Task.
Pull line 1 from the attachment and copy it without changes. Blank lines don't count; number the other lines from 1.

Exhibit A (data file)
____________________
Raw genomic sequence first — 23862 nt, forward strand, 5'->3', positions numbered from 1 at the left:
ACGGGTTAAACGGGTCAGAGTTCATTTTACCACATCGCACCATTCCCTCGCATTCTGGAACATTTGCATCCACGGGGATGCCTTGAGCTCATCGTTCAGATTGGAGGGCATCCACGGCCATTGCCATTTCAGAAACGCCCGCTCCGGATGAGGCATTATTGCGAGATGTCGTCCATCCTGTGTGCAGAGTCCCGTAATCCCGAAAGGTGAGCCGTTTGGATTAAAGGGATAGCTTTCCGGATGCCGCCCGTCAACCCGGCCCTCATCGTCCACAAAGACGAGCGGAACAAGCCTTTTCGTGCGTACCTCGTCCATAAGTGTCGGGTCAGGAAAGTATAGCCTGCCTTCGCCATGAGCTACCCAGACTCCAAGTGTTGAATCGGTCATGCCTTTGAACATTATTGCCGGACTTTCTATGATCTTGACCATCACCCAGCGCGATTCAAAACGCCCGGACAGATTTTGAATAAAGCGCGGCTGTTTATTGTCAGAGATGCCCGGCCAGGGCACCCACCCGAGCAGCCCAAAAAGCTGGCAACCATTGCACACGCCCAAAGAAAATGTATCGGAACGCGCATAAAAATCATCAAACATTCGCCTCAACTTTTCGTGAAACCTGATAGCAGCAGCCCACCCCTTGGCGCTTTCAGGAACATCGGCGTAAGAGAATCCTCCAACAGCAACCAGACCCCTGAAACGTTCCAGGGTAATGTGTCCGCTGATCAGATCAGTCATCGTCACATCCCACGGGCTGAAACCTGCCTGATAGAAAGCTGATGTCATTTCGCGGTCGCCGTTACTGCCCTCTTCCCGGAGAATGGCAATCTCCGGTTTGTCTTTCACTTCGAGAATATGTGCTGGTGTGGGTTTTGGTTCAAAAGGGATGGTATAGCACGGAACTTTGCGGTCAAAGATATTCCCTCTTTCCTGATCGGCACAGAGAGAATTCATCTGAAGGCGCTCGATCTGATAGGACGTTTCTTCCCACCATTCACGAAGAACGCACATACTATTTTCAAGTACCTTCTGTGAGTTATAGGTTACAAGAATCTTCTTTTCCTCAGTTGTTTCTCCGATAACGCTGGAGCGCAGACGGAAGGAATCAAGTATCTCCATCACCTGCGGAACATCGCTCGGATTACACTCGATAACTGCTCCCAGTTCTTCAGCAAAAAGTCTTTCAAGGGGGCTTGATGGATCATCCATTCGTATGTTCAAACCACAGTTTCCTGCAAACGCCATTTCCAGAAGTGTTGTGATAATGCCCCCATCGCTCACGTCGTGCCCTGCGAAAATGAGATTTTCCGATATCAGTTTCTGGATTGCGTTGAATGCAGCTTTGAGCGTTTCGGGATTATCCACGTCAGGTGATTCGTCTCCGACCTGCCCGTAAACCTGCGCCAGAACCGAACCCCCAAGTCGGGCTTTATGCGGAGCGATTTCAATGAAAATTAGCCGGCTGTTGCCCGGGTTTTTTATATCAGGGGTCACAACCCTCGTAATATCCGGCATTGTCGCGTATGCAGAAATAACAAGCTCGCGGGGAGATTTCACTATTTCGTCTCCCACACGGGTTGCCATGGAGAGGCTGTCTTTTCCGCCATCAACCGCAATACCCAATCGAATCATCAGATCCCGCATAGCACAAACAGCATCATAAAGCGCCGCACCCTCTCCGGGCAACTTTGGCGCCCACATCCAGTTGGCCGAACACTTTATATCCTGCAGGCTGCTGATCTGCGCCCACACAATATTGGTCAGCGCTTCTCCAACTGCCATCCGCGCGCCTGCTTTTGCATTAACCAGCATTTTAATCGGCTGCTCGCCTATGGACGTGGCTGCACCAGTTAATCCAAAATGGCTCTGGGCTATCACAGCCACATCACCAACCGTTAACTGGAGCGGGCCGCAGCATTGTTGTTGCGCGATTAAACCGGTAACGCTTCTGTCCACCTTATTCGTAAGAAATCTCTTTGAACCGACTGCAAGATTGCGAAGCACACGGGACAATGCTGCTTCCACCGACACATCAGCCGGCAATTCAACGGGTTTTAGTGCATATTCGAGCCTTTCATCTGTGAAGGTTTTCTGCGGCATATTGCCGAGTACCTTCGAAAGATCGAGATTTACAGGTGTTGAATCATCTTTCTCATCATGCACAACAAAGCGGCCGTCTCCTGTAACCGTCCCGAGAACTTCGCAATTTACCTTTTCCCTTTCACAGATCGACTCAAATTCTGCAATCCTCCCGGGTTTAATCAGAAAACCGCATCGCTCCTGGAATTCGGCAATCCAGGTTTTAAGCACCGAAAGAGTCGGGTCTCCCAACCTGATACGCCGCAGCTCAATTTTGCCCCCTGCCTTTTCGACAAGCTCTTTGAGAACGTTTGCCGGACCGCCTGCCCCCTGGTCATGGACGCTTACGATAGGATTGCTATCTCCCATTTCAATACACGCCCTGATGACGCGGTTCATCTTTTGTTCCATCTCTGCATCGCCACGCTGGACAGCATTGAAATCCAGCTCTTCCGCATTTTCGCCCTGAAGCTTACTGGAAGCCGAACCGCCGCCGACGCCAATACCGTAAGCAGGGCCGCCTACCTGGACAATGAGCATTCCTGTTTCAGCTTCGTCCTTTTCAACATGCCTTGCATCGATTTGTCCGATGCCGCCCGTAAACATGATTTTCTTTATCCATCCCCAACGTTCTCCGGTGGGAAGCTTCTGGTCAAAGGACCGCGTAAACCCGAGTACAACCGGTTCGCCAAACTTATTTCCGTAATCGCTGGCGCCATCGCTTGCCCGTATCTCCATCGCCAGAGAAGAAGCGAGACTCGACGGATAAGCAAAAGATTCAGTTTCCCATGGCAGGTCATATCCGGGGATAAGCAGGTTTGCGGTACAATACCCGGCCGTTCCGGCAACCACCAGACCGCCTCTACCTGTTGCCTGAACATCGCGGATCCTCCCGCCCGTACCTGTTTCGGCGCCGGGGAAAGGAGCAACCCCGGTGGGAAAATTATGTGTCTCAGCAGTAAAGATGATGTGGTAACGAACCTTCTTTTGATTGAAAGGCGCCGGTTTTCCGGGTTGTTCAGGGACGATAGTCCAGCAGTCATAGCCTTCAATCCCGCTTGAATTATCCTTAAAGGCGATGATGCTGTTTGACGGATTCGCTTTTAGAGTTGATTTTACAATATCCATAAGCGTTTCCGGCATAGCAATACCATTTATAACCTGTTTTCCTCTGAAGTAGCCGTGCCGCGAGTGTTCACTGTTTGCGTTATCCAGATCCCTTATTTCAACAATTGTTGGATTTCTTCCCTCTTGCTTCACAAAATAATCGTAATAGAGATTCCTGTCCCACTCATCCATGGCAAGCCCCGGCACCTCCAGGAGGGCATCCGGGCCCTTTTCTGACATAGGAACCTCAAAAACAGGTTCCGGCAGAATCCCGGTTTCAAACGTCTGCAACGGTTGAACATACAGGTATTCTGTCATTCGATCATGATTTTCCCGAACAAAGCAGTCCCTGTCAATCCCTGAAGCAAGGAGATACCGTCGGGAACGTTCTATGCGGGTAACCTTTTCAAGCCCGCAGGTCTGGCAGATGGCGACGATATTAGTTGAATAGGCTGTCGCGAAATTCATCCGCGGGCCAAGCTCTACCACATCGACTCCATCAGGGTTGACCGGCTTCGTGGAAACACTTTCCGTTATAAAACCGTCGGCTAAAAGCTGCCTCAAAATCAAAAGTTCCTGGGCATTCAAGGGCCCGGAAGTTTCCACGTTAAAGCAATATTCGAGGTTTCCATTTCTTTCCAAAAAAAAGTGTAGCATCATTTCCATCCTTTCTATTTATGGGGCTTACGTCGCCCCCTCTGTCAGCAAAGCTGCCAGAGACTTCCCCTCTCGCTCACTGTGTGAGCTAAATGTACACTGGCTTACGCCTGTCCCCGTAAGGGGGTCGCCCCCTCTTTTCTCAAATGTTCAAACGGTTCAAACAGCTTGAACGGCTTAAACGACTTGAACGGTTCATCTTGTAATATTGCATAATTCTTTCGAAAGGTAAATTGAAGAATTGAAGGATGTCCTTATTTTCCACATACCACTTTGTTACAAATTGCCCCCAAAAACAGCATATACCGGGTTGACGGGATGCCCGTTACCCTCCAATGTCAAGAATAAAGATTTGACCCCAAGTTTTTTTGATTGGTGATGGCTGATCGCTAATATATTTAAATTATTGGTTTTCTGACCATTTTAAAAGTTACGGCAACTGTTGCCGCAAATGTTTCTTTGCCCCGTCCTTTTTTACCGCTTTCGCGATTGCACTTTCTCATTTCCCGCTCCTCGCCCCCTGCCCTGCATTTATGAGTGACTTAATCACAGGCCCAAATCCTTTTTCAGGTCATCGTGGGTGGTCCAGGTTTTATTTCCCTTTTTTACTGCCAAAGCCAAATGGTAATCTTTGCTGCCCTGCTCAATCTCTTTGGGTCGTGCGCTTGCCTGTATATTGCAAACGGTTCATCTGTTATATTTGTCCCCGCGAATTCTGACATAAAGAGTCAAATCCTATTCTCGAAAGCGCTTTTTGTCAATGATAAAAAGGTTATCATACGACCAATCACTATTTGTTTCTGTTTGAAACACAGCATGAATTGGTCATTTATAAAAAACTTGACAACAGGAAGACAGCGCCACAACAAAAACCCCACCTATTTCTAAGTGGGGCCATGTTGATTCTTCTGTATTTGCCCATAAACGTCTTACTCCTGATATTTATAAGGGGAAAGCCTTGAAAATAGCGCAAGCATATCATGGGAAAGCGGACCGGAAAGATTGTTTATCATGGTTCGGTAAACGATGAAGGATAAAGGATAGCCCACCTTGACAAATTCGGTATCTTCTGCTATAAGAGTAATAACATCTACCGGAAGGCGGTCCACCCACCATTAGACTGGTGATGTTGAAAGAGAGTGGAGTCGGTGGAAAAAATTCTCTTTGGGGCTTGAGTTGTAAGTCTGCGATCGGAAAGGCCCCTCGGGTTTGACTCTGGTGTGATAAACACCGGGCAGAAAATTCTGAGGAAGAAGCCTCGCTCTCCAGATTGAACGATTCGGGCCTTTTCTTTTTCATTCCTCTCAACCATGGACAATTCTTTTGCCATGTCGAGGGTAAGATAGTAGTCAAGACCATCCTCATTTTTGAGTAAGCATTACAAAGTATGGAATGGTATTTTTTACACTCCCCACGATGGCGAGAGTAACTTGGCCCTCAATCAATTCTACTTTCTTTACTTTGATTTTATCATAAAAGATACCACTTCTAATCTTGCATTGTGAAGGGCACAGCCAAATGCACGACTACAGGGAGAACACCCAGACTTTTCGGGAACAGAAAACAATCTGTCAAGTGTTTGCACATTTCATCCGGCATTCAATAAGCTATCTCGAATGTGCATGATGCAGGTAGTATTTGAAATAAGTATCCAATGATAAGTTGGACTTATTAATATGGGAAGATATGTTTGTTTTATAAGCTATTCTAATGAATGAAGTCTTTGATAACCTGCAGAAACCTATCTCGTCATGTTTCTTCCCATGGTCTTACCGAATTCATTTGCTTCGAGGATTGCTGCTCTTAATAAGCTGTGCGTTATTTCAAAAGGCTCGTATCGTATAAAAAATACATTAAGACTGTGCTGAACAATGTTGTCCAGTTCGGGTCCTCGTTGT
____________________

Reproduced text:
Raw genomic sequence first — 23862 nt, forward strand, 5'->3', positions numbered from 1 at the left: